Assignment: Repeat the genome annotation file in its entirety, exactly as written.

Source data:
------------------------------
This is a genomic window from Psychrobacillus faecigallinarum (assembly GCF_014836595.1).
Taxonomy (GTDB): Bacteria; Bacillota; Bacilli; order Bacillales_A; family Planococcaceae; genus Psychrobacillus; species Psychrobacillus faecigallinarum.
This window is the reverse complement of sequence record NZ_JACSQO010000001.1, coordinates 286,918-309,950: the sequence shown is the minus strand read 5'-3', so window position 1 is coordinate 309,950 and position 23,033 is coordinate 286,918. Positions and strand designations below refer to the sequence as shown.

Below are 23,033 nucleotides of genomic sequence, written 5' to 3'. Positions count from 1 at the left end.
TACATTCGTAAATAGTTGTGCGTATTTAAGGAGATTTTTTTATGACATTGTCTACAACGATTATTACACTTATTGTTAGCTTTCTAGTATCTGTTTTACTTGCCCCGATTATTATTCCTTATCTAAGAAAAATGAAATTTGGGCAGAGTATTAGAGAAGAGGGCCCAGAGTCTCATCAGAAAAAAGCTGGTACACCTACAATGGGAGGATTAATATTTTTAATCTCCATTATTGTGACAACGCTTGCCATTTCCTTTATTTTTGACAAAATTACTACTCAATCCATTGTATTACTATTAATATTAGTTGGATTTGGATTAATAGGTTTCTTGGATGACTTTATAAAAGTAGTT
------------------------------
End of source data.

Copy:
This is a genomic window from Psychrobacillus faecigallinarum (assembly GCF_014836595.1).
Taxonomy (GTDB): Bacteria; Bacillota; Bacilli; order Bacillales_A; family Planococcaceae; genus Psychrobacillus; species Psychrobacillus faecigallinarum.
This window is the reverse complement of sequence record NZ_JACSQO010000001.1, coordinates 286,918-309,950: the sequence shown is the minus strand read 5'-3', so window position 1 is coordinate 309,950 and position 23,033 is coordinate 286,918. Positions and strand designations below refer to the sequence as shown.

Below are 23,033 nucleotides of genomic sequence, written 5' to 3'. Positions count from 1 at the left end.
TACATTCGTAAATAGTTGTGCGTATTTAAGGAGATTTTTTTATGACATTGTCTACAACGATTATTACACTTATTGTTAGCTTTCTAGTATCTGTTTTACTTGCCCCGATTATTATTCCTTATCTAAGAAAAATGAAATTTGGGCAGAGTATTAGAGAAGAGGGCCCAGAGTCTCATCAGAAAAAAGCTGGTACACCTACAATGGGAGGATTAATATTTTTAATCTCCATTATTGTGACAACGCTTGCCATTTCCTTTATTTTTGACAAAATTACTACTCAATCCATTGTATTACTATTAATATTAGTTGGATTTGGATTAATAGGTTTCTTGGATGACTTTATAAAAGTAGTT